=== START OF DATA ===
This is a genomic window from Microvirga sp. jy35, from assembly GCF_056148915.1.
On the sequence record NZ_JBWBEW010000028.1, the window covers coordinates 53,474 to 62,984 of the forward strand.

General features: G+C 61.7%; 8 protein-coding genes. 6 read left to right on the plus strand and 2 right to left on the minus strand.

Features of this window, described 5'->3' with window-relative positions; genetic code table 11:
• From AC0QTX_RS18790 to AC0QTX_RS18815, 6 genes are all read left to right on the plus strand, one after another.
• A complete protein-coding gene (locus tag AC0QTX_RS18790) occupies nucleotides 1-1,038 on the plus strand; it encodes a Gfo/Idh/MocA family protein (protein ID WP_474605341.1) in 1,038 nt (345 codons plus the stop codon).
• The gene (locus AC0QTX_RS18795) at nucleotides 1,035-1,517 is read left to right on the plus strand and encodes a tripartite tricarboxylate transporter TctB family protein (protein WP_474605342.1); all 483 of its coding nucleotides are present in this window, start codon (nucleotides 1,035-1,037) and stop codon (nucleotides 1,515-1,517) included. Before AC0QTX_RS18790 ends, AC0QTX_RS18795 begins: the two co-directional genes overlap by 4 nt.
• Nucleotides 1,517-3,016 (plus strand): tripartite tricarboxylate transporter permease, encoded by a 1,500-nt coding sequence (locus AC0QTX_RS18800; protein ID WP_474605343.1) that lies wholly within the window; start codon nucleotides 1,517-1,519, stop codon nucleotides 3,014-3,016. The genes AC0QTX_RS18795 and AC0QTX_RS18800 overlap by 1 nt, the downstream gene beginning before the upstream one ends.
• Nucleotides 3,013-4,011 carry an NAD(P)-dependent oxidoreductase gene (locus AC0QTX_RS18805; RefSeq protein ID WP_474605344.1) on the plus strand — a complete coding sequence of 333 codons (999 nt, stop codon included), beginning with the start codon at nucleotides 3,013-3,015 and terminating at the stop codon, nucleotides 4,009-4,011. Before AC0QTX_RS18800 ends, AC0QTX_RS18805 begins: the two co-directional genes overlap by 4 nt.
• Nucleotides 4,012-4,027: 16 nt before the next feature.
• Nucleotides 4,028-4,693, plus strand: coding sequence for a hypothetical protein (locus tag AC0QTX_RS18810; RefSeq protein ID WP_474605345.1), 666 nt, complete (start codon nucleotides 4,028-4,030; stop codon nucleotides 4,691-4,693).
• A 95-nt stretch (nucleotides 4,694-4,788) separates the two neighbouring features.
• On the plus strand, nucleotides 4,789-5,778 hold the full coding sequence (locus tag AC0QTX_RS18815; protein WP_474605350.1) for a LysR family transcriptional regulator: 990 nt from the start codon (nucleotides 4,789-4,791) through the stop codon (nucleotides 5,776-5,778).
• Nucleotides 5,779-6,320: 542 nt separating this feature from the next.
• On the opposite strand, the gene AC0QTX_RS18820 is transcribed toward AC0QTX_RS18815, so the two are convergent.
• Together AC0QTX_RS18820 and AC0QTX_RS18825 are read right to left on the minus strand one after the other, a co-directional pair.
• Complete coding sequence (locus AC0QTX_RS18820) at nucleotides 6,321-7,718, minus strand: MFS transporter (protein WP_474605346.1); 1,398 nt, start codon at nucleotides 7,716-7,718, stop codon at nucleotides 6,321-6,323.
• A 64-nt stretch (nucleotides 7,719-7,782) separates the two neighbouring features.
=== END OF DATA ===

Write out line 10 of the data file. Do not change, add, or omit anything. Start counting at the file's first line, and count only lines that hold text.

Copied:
• Nucleotides 4,012-4,027: 16 nt before the next feature.